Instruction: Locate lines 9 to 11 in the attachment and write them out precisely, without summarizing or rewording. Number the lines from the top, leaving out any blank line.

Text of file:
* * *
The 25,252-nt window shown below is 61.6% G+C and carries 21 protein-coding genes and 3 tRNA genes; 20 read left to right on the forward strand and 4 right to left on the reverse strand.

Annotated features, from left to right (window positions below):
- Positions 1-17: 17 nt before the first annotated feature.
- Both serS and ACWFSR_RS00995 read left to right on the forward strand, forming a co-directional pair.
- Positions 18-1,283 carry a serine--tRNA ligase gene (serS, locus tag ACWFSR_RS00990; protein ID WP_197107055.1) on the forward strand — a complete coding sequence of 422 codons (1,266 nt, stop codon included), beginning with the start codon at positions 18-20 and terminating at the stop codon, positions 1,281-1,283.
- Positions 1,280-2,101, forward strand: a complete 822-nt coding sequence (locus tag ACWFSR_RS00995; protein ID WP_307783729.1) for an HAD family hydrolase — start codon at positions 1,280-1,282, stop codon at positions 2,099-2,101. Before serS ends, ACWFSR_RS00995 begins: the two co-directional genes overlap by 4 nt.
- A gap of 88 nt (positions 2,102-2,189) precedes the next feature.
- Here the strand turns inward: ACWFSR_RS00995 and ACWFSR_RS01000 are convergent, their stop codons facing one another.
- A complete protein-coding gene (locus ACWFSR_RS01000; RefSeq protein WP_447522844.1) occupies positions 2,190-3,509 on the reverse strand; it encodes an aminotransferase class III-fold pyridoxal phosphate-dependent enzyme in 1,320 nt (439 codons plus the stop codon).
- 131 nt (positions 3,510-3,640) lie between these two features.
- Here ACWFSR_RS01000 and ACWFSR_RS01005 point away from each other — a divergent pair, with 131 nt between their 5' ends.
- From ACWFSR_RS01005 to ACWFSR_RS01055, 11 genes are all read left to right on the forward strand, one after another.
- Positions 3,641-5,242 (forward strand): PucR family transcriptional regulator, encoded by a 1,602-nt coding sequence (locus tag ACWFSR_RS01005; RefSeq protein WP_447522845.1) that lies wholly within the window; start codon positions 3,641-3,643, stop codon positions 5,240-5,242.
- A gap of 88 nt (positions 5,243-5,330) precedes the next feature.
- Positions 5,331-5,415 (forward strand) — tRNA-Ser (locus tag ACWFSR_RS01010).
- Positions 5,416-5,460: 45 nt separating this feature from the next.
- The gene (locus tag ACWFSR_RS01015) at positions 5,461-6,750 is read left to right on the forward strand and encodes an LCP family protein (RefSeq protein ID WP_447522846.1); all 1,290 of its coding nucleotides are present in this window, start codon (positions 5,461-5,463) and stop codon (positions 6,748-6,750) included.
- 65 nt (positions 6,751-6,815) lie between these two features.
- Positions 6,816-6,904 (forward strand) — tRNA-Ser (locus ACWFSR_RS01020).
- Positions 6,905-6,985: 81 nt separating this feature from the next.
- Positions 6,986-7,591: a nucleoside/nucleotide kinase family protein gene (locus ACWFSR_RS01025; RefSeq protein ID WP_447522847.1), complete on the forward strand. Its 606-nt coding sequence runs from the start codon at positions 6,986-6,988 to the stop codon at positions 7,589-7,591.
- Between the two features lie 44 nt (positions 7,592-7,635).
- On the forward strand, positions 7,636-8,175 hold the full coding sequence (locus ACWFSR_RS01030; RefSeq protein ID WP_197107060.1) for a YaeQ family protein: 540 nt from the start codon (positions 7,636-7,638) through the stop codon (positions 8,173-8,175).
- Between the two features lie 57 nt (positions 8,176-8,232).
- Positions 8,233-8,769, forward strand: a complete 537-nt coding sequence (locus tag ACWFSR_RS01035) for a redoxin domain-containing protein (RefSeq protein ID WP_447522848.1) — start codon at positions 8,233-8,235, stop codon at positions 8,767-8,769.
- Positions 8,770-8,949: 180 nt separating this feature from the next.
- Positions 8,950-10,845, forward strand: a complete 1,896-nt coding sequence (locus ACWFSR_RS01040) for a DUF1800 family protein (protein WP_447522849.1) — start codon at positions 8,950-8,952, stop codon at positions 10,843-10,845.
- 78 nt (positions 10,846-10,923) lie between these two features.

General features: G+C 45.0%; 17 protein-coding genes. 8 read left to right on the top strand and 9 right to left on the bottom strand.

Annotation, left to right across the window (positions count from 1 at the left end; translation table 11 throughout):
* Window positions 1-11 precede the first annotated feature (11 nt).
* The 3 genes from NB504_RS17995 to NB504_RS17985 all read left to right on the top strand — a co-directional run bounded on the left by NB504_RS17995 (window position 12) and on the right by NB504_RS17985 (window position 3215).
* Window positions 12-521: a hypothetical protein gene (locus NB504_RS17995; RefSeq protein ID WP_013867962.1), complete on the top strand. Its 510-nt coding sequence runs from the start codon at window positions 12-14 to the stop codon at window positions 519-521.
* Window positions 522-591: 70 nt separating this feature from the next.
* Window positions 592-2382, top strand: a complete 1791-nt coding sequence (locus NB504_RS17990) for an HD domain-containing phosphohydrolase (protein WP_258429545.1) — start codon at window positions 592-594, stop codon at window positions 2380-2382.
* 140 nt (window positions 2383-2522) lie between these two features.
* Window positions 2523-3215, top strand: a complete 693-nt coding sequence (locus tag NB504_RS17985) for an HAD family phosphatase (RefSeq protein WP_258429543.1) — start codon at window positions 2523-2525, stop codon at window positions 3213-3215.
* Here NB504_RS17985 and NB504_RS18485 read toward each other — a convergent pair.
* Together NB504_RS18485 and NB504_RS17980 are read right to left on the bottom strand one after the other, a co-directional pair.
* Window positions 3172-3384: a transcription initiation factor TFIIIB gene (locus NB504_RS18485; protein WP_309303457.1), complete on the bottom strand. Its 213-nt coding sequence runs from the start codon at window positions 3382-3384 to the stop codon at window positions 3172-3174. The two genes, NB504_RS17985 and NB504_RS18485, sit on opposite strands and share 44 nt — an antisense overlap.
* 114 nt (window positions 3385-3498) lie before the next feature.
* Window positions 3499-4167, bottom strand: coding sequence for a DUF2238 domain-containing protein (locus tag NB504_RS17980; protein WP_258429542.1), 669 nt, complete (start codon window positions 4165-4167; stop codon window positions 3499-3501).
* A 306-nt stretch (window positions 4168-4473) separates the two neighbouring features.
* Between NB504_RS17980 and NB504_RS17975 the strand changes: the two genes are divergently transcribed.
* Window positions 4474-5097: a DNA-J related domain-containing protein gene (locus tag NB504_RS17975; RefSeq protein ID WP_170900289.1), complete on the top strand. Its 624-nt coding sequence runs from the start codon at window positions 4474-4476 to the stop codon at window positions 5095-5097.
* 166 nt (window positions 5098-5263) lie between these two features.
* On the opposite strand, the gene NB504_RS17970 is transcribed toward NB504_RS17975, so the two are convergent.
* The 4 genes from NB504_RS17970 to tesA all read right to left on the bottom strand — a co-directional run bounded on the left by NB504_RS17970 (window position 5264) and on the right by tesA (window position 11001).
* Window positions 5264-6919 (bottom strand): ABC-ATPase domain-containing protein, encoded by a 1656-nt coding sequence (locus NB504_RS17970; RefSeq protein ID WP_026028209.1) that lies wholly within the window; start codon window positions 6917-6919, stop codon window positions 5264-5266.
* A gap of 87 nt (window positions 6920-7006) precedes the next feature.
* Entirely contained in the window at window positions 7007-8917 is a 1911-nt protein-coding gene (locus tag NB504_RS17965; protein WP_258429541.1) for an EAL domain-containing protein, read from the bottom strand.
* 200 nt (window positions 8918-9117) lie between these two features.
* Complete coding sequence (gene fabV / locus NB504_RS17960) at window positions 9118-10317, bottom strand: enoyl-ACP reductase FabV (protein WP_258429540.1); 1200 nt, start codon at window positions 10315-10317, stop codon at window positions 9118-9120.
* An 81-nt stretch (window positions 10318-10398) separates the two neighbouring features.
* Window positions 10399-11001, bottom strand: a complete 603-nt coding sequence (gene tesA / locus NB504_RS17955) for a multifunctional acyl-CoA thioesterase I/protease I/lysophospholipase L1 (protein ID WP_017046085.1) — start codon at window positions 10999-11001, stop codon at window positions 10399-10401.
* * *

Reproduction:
- A complete protein-coding gene (locus ACWFSR_RS01000; RefSeq protein WP_447522844.1) occupies positions 2,190-3,509 on the reverse strand; it encodes an aminotransferase class III-fold pyridoxal phosphate-dependent enzyme in 1,320 nt (439 codons plus the stop codon).
- 131 nt (positions 3,510-3,640) lie between these two features.
- Here ACWFSR_RS01000 and ACWFSR_RS01005 point away from each other — a divergent pair, with 131 nt between their 5' ends.